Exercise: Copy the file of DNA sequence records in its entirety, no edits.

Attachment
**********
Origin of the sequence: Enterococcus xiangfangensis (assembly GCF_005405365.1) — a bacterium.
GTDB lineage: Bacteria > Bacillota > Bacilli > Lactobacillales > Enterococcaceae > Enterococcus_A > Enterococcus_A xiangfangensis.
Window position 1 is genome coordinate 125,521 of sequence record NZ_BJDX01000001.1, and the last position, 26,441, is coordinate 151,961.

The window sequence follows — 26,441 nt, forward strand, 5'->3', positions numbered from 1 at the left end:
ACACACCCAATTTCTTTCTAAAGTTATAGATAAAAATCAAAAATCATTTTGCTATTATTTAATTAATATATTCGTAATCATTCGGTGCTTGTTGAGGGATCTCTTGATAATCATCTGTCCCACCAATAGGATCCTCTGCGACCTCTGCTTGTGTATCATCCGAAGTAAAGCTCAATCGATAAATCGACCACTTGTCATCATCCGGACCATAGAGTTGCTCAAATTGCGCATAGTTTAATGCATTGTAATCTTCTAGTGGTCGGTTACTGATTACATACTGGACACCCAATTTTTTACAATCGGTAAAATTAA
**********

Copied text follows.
Origin of the sequence: Enterococcus xiangfangensis (assembly GCF_005405365.1) — a bacterium.
GTDB lineage: Bacteria > Bacillota > Bacilli > Lactobacillales > Enterococcaceae > Enterococcus_A > Enterococcus_A xiangfangensis.
Window position 1 is genome coordinate 125,521 of sequence record NZ_BJDX01000001.1, and the last position, 26,441, is coordinate 151,961.

The window sequence follows — 26,441 nt, forward strand, 5'->3', positions numbered from 1 at the left end:
ACACACCCAATTTCTTTCTAAAGTTATAGATAAAAATCAAAAATCATTTTGCTATTATTTAATTAATATATTCGTAATCATTCGGTGCTTGTTGAGGGATCTCTTGATAATCATCTGTCCCACCAATAGGATCCTCTGCGACCTCTGCTTGTGTATCATCCGAAGTAAAGCTCAATCGATAAATCGACCACTTGTCATCATCCGGACCATAGAGTTGCTCAAATTGCGCATAGTTTAATGCATTGTAATCTTCTAGTGGTCGGTTACTGATTACATACTGGACACCCAATTTTTTACAATCGGTAAAATTAA